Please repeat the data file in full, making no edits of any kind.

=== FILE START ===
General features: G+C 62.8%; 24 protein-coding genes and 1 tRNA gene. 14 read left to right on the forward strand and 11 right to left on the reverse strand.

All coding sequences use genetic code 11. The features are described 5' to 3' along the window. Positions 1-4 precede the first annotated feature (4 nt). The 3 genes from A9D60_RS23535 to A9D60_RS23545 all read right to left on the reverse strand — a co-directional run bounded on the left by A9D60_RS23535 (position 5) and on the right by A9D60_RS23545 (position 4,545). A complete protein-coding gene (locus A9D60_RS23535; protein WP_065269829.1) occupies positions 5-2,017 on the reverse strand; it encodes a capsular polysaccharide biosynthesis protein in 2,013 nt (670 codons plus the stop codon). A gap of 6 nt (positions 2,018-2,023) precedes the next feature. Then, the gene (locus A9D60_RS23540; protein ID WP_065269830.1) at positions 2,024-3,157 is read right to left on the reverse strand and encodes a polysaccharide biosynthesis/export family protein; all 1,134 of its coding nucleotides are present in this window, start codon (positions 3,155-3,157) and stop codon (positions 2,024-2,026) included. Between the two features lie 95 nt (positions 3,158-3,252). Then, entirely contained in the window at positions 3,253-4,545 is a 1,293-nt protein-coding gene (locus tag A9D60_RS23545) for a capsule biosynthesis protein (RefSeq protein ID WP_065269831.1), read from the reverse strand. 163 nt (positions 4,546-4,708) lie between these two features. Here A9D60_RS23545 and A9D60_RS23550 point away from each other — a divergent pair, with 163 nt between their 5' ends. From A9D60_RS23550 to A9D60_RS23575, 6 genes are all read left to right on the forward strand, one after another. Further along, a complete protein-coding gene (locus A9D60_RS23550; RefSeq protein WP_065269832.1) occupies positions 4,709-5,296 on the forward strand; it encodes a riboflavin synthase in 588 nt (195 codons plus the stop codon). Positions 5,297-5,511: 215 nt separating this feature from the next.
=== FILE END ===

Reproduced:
General features: G+C 62.8%; 24 protein-coding genes and 1 tRNA gene. 14 read left to right on the forward strand and 11 right to left on the reverse strand.

All coding sequences use genetic code 11. The features are described 5' to 3' along the window. Positions 1-4 precede the first annotated feature (4 nt). The 3 genes from A9D60_RS23535 to A9D60_RS23545 all read right to left on the reverse strand — a co-directional run bounded on the left by A9D60_RS23535 (position 5) and on the right by A9D60_RS23545 (position 4,545). A complete protein-coding gene (locus A9D60_RS23535; protein WP_065269829.1) occupies positions 5-2,017 on the reverse strand; it encodes a capsular polysaccharide biosynthesis protein in 2,013 nt (670 codons plus the stop codon). A gap of 6 nt (positions 2,018-2,023) precedes the next feature. Then, the gene (locus A9D60_RS23540; protein ID WP_065269830.1) at positions 2,024-3,157 is read right to left on the reverse strand and encodes a polysaccharide biosynthesis/export family protein; all 1,134 of its coding nucleotides are present in this window, start codon (positions 3,155-3,157) and stop codon (positions 2,024-2,026) included. Between the two features lie 95 nt (positions 3,158-3,252). Then, entirely contained in the window at positions 3,253-4,545 is a 1,293-nt protein-coding gene (locus tag A9D60_RS23545) for a capsule biosynthesis protein (RefSeq protein ID WP_065269831.1), read from the reverse strand. 163 nt (positions 4,546-4,708) lie between these two features. Here A9D60_RS23545 and A9D60_RS23550 point away from each other — a divergent pair, with 163 nt between their 5' ends. From A9D60_RS23550 to A9D60_RS23575, 6 genes are all read left to right on the forward strand, one after another. Further along, a complete protein-coding gene (locus A9D60_RS23550; RefSeq protein WP_065269832.1) occupies positions 4,709-5,296 on the forward strand; it encodes a riboflavin synthase in 588 nt (195 codons plus the stop codon). Positions 5,297-5,511: 215 nt separating this feature from the next.